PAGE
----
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Arrogant Captains,
Wet chamois
Posted: Wednesday, February 15, 2012 9:07 AM
Joined: 04/08/2010
Posts: 2


Fair enough you are the big cheese and the master of the vessel, but why do some captains behave worse than the worst guests onboard and ashore, you see them in bars striding confidently thinking they are untouchable, I am not generalising at all, as I work for a great down to earth captain, but as I grow professionally in this industry and get to meet captains, I find a lot of them to be complete tools with no manners. This came to my mind when I saw the latest dockwalk cover picture, look closely, the whole crew look like dirt (no offence to any of you) whilst the old man stands there proud in his No 1's showing off his horse and minions.. I do not know the details so i am not going to comment any further but that's the impression i get. Are manners and common courtesy amongst rational thinking professionals a thing of the past? From day one, we are taught to be low key and polite, does a fourth stripe on your shoulder give you the right to behave like a complete bogan ?
Henning
Posted: Wednesday, February 15, 2012 3:18 PM
Joined: 01/06/2008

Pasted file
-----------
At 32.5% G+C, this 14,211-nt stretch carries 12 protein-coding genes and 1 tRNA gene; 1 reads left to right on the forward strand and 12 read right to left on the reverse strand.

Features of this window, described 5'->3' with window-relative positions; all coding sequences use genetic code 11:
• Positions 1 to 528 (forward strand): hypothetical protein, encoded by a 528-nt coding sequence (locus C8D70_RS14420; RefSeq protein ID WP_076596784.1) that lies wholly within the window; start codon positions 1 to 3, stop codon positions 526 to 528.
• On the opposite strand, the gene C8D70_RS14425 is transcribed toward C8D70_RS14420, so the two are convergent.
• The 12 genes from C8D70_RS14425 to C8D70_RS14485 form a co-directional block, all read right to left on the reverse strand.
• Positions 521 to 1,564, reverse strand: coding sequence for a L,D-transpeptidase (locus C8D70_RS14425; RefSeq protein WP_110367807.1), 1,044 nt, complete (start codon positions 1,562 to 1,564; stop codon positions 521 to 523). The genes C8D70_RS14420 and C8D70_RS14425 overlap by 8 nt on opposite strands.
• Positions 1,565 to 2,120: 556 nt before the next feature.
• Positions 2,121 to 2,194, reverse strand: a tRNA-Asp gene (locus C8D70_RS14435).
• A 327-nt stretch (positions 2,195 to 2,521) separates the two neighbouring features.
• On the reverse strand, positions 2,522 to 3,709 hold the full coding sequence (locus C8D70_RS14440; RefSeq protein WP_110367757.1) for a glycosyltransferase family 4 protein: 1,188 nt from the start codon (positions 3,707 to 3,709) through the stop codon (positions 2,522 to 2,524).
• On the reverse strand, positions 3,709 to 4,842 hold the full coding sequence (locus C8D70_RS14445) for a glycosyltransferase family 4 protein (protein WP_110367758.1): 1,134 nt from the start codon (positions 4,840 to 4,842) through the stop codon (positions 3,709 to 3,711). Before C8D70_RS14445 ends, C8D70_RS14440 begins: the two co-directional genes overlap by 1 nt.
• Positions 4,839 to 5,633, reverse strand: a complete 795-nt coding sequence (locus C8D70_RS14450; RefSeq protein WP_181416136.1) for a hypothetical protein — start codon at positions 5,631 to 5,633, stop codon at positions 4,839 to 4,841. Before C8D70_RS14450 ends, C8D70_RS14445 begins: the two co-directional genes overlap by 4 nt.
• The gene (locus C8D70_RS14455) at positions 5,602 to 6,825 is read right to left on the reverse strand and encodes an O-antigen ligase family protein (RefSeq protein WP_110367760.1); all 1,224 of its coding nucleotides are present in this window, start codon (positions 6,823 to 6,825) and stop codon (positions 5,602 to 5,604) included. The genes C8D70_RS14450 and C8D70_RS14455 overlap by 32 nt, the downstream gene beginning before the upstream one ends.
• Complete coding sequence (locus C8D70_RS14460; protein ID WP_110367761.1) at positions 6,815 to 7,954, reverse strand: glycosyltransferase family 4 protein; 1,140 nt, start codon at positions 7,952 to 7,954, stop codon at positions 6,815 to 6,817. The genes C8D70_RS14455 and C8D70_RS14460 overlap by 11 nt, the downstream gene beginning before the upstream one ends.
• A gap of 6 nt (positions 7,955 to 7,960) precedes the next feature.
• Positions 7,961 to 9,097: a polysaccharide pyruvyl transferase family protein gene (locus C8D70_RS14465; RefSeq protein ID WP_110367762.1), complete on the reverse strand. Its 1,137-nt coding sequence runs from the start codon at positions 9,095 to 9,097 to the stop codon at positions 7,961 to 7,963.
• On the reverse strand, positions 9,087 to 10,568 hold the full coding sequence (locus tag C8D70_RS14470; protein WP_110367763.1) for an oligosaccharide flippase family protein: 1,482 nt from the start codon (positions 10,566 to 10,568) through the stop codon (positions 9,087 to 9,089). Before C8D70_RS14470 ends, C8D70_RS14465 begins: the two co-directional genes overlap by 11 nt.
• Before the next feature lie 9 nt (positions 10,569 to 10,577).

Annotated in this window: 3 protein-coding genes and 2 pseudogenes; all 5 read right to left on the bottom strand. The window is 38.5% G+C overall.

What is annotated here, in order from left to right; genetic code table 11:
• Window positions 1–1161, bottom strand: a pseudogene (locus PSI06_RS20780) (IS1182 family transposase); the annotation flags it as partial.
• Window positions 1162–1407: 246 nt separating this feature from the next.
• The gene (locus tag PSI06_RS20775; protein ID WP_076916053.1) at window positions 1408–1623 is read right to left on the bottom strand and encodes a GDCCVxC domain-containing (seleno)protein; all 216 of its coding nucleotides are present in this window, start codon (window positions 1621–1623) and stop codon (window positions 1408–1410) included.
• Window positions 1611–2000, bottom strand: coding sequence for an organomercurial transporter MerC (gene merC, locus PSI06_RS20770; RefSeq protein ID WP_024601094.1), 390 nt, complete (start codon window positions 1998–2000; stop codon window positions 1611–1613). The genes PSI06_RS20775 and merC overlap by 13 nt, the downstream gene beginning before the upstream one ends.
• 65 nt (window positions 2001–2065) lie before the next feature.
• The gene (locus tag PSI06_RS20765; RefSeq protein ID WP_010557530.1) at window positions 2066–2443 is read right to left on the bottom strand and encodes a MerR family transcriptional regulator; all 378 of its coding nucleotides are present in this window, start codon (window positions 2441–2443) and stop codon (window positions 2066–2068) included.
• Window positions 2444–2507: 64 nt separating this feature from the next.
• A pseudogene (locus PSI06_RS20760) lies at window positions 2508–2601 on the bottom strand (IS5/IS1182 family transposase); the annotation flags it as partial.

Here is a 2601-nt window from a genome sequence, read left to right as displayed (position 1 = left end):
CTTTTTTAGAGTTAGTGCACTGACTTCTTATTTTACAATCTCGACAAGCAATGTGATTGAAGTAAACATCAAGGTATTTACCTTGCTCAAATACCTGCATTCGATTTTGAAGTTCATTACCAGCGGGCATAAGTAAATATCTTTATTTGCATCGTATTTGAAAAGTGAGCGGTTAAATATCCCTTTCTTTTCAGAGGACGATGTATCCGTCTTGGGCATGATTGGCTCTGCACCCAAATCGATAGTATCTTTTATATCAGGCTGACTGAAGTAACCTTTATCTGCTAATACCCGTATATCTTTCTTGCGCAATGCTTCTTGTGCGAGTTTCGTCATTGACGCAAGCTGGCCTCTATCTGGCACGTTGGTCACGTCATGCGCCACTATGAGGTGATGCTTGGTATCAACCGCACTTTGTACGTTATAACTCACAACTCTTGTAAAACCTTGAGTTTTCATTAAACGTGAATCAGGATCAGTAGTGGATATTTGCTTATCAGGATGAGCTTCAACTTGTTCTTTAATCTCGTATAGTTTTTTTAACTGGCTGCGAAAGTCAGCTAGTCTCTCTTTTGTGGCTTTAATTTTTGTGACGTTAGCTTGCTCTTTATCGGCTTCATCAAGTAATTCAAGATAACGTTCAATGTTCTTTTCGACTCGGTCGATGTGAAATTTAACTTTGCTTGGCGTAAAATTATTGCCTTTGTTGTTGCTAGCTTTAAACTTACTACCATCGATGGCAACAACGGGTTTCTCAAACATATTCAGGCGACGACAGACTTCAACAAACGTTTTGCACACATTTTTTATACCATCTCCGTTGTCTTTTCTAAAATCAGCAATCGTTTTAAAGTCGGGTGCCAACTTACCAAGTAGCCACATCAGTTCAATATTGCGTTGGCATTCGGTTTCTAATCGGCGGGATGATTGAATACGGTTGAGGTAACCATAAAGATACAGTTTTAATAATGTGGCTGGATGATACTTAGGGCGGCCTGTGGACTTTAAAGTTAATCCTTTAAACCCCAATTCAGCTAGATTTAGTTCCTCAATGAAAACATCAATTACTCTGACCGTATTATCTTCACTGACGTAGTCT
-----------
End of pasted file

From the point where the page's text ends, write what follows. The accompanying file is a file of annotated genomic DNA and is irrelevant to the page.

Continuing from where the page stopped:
Posts: 1049


Wet chamois wrote:
Fair enough you are the big cheese and the master of the vessel, but why do some captains behave worse than the worst guests onboard and ashore, you see them in bars striding confidently thinking they are untouchable, I am not generalising at all, as I work for a great down to earth captain, but as I grow professionally in this industry and get to meet captains, I find a lot of them to be complete tools with no manners. This came to my mind when I saw the latest dockwalk cover picture, look closely, the whole crew look like dirt (no offence to any of you) whilst the old man stands there proud in his No 1's showing off his horse and minions.. I do not know the details so i am not going to comment any further but that's the impression i get. Are manners and common courtesy amongst rational thinking professionals a thing of the past? From day one, we are taught to be low key and polite, does a fourth stripe on your shoulder give you the right to behave like a complete bogan ?